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Love is enough!
We don’t know our future. None of us knows what tomorrow will bring. There are no guarantees it will come. But we have today. So, what are you doing today? How are you spending your time? Are you so wrapped up in what’s going on in your life that you never see the people around you? Are you taking time to love and share your light?
We all have responsibilities, jobs, bills, children and spouses that demand our immediate attention. In reality, we have to go to work, take care of the kids and pay the bills or there will be very undesirable consequences. It’s easy to fall into a mode of reaction rather than one of planning and action. Sometimes we feel it’s all we can do to take care of those basic things but it’s essential that we find the way to shine our light on others as we go about our days.
You may think; how can I possibly spend time shining my light on others when I’m left in darkness at the end of the day? Sometimes it takes giving away your light to realize that there are endless reserves if you just look in the right direction.
If you are in a place where you feel you have no light to shine then you are probably in a hole. You have sunk into a pit where you can’t see past the things that occupy your mind. All you can see are the walls that surround you.
It’s only when we escape that pit and get out of our own heads that we understand that we had the abundance of light all along. It’s inside us. We all have it. It was always there, within us! All we need to do is look up to see it.
Recently a friend shared with me how a brief conversation we had almost 2 years ago helped her. She was going through cancer treatments at the time and something about our conversation inspired her. It’s interesting because although I do remember talking with her, I can’t recall what I said. To me, it didn’t seem all that significant, but to her it’s a good memory. I had no idea that it was something that helped her. I am so thankful that I took the time that day to speak with her.
Take the time for seemingly insignificant acts of kindness because simple things can generate untold inspiration and encouragement. Sometimes it may be the pure act of sharing a warm smile, opening a door, giving a warmhearted hug or even having a short phone conversation with someone that makes a huge difference their life.
Look up and find your light! You have experiences and perspectives that nobody else has ever had and only you can share your journey in the way that is uniquely yours. You may never learn how much you help someone by shining your light on them but I promise, if you do it, you will make an extraordinary difference in someone else’s life.
I feel like birthdays are the one day that it’s okay to let it be about me. So many of us are motivators for others. It’s what we love and what we spend our lives doing. We seldom allow others to give to us. It almost feels selfish if we do. I think on our birthday, it’s allowed! It’s our time to be loved on, motivated and inspired.
One of my favorite things that I do every single day is to reach out to others on their birthdays and wish them happiness. It isn’t just an exercise that I go through. I really do think about people on their birthdays and truly wish them the best. Social Media has made it really easy to keep up with people as it has also expanded my circle of “friends”.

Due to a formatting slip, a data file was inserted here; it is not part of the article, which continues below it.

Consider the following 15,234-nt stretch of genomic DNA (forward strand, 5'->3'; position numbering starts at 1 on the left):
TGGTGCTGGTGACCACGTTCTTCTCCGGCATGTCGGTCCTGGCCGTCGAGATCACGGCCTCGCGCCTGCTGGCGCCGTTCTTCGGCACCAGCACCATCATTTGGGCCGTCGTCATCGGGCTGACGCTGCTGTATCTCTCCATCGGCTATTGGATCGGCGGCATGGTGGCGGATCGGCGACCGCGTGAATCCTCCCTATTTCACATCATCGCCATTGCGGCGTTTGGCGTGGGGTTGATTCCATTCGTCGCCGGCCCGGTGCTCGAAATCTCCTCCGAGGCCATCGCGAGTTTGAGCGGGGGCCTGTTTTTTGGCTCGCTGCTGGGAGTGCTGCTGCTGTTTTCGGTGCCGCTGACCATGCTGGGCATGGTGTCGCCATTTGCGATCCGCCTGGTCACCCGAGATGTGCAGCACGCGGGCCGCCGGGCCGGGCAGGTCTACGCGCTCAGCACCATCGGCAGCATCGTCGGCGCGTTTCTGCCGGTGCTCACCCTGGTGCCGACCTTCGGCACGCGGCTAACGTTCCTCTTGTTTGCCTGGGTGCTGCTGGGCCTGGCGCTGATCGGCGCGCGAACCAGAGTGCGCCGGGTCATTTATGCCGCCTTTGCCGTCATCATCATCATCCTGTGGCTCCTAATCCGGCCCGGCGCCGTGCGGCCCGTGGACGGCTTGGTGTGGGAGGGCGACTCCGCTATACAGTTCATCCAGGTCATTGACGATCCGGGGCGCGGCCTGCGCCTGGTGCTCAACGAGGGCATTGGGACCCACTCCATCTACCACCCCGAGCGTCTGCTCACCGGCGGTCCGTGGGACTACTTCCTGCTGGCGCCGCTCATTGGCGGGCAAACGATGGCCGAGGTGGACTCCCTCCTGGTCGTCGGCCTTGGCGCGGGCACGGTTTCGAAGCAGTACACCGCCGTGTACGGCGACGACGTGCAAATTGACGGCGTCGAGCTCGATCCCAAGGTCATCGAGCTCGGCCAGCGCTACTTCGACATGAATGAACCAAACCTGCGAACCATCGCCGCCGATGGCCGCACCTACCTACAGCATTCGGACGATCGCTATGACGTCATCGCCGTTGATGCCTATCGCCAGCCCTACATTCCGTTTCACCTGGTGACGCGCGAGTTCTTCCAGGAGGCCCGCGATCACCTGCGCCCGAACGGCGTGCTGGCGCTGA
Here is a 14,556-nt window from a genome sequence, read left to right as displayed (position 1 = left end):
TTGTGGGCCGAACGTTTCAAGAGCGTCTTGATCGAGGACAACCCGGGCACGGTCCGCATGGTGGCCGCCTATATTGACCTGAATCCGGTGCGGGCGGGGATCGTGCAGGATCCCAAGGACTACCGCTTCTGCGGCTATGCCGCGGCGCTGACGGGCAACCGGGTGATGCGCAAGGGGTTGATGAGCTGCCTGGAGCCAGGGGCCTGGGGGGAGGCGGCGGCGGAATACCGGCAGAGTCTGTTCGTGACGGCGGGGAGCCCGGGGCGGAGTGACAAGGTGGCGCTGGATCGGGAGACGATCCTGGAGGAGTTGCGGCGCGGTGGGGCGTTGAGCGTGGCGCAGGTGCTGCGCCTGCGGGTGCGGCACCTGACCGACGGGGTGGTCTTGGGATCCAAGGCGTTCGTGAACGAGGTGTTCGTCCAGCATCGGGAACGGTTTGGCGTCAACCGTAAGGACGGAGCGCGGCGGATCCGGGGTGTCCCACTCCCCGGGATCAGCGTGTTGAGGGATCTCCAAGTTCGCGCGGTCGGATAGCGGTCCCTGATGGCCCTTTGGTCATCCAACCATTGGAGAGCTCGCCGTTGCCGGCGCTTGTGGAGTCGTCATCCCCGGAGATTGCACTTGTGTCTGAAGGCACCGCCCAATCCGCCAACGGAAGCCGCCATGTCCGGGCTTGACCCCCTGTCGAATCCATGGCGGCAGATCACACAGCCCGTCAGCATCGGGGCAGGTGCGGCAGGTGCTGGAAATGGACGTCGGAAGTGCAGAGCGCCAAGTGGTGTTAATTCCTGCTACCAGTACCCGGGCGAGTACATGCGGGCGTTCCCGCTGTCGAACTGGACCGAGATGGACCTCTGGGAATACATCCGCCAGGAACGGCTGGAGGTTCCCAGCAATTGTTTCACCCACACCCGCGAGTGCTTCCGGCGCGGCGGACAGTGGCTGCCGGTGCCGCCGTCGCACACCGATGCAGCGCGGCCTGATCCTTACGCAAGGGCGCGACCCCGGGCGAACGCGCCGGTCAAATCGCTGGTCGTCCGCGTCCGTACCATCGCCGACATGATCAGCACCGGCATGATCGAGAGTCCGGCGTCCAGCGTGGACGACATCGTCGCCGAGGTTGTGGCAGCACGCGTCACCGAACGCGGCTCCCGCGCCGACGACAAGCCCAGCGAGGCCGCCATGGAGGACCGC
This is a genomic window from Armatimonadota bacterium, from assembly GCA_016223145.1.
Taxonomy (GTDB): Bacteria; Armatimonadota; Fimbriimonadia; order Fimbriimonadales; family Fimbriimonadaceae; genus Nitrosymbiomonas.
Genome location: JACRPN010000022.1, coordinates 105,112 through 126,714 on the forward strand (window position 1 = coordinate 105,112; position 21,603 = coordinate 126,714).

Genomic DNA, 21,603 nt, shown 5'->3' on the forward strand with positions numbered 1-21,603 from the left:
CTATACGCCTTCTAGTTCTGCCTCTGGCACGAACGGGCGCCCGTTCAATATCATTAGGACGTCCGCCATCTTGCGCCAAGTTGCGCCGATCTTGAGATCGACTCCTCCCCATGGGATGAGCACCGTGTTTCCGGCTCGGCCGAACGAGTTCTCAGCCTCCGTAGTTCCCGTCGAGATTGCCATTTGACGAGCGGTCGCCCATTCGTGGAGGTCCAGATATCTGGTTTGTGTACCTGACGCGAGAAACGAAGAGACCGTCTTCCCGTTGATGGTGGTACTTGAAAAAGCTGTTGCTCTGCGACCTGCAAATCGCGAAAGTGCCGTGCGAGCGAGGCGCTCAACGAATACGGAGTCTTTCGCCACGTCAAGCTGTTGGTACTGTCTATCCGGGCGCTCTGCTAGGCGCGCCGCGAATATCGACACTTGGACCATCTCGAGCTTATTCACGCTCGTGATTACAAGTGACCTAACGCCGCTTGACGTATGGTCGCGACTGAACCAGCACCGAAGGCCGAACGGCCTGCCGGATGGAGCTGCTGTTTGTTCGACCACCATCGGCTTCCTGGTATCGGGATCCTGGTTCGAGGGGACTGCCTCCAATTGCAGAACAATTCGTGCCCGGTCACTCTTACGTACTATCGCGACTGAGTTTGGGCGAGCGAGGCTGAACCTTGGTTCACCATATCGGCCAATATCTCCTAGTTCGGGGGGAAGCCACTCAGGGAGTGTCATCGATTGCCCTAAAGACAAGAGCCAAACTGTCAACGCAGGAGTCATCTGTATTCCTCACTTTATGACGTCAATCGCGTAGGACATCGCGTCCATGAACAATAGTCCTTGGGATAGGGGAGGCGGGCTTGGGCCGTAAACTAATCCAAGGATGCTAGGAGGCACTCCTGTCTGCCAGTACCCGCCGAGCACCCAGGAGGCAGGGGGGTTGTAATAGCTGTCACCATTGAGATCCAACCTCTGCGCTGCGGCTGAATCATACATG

On my journey over the last 6 years, I have been honored to connect with so many special people who I now call friend. So many of you have been there for me with kind words, inspiration, advice and motivation just when I needed it. You may not even be aware of how much you’ve helped me but you have kept me going.
Today I am blown away by all the wishes I have received. I’ve gotten a love note, cards, phone calls with Birthday songs in more than one language, texts, emails, Facebook posts, private messages, LinkedIn messages and tons of love. All the positive vibes and energy coming my way truly overwhelm me.
I am very aware that some of the messages have come from people who are hurting, lost jobs, lost loved ones, are stricken with disease and suffering in so many ways. The fact that they have taken a moment to think about me on my day is so very humbling. It is an honor to have friends like this.
I say, “thank you” to each of you. You have inspired and touched me and all I can hope to do is somehow reciprocate. I sincerely care about all of you and wish you the best of everything in your life! You are INCREDIBLE!
Today, I was just arriving home, when my good neighbor, Grandma Janet, as we call her, called me to take a look at her new curtains. I had plans to go straight to my home office and tackle my “To Do List.” I thought I’d go for just a few minutes. She asked if I wanted something to drink and I said; “why not?” We sat, we talked, we looked at pictures and we enjoyed the moment of a rainy day viewed through her breakfast room window. It was time well spent!
I have to say that I love going to her house! Let me tell you why. I once had a Grandmother who loved me very much. I was the apple of her eyes! The thing is that we lived together and even though I have great memories of her, I never got to experience “going to grandma’s house.” Going to Ms. Janet’s is what “going to grandma’s” is. Every time I go to her house, I’m not particularly thirsty or hungry, but she always has something we can sit at the table with. What I love the most is enjoying her cookie jar collection, her “Gone with the Wind” collection and her nursery rhyme characters collection. All these things are proper of a grandmother.
It is easy to talk to someone when you have time, but sometimes we need to free our time to talk to someone. It’s not about having time. It’s about making time.
Those are the little things that matter! Making time to enjoy someone’s company, a cup of coffee or just a conversation on a rainy day.
Never be too busy for the people you love. Never allow pursuits or possessions to become bigger priorities than our relationships.
Note from the publisher: This information provided by my friend, Terry Arnold, is very valuable as we are all touched by stories we see from our friends on Social Media. I personally know of many instances, some VERY recently, where people have been helped tremendously by fundraising efforts set up by friends in times of need. Social Media is a great way to let people know that help is needed but it also provides an easy way for us to reach out and give.